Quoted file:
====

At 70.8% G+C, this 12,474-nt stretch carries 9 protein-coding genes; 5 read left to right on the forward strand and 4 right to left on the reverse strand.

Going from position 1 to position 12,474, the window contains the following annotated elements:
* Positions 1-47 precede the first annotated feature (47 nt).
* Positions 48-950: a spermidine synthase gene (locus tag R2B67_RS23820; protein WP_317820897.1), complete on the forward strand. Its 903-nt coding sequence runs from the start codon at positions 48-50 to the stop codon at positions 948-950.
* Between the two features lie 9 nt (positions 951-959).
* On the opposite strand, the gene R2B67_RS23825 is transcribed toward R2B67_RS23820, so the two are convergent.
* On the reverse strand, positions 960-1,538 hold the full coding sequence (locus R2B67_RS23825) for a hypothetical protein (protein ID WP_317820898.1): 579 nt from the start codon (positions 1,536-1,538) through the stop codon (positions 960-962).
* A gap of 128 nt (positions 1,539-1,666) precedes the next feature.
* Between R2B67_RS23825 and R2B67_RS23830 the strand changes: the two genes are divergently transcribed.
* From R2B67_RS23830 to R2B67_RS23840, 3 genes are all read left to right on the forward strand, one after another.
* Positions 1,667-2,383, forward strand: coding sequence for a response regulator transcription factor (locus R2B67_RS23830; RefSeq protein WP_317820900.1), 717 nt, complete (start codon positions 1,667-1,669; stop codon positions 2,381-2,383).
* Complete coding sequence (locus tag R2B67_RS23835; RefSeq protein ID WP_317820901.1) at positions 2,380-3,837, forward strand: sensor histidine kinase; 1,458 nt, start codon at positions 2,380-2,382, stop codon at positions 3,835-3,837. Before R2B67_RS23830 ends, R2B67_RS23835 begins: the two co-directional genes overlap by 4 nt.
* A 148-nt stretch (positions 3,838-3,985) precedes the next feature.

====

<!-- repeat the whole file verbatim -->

At 70.8% G+C, this 12,474-nt stretch carries 9 protein-coding genes; 5 read left to right on the forward strand and 4 right to left on the reverse strand.

Going from position 1 to position 12,474, the window contains the following annotated elements:
* Positions 1-47 precede the first annotated feature (47 nt).
* Positions 48-950: a spermidine synthase gene (locus tag R2B67_RS23820; protein WP_317820897.1), complete on the forward strand. Its 903-nt coding sequence runs from the start codon at positions 48-50 to the stop codon at positions 948-950.
* Between the two features lie 9 nt (positions 951-959).
* On the opposite strand, the gene R2B67_RS23825 is transcribed toward R2B67_RS23820, so the two are convergent.
* On the reverse strand, positions 960-1,538 hold the full coding sequence (locus R2B67_RS23825) for a hypothetical protein (protein ID WP_317820898.1): 579 nt from the start codon (positions 1,536-1,538) through the stop codon (positions 960-962).
* A gap of 128 nt (positions 1,539-1,666) precedes the next feature.
* Between R2B67_RS23825 and R2B67_RS23830 the strand changes: the two genes are divergently transcribed.
* From R2B67_RS23830 to R2B67_RS23840, 3 genes are all read left to right on the forward strand, one after another.
* Positions 1,667-2,383, forward strand: coding sequence for a response regulator transcription factor (locus R2B67_RS23830; RefSeq protein WP_317820900.1), 717 nt, complete (start codon positions 1,667-1,669; stop codon positions 2,381-2,383).
* Complete coding sequence (locus tag R2B67_RS23835; RefSeq protein ID WP_317820901.1) at positions 2,380-3,837, forward strand: sensor histidine kinase; 1,458 nt, start codon at positions 2,380-2,382, stop codon at positions 3,835-3,837. Before R2B67_RS23830 ends, R2B67_RS23835 begins: the two co-directional genes overlap by 4 nt.
* A 148-nt stretch (positions 3,838-3,985) precedes the next feature.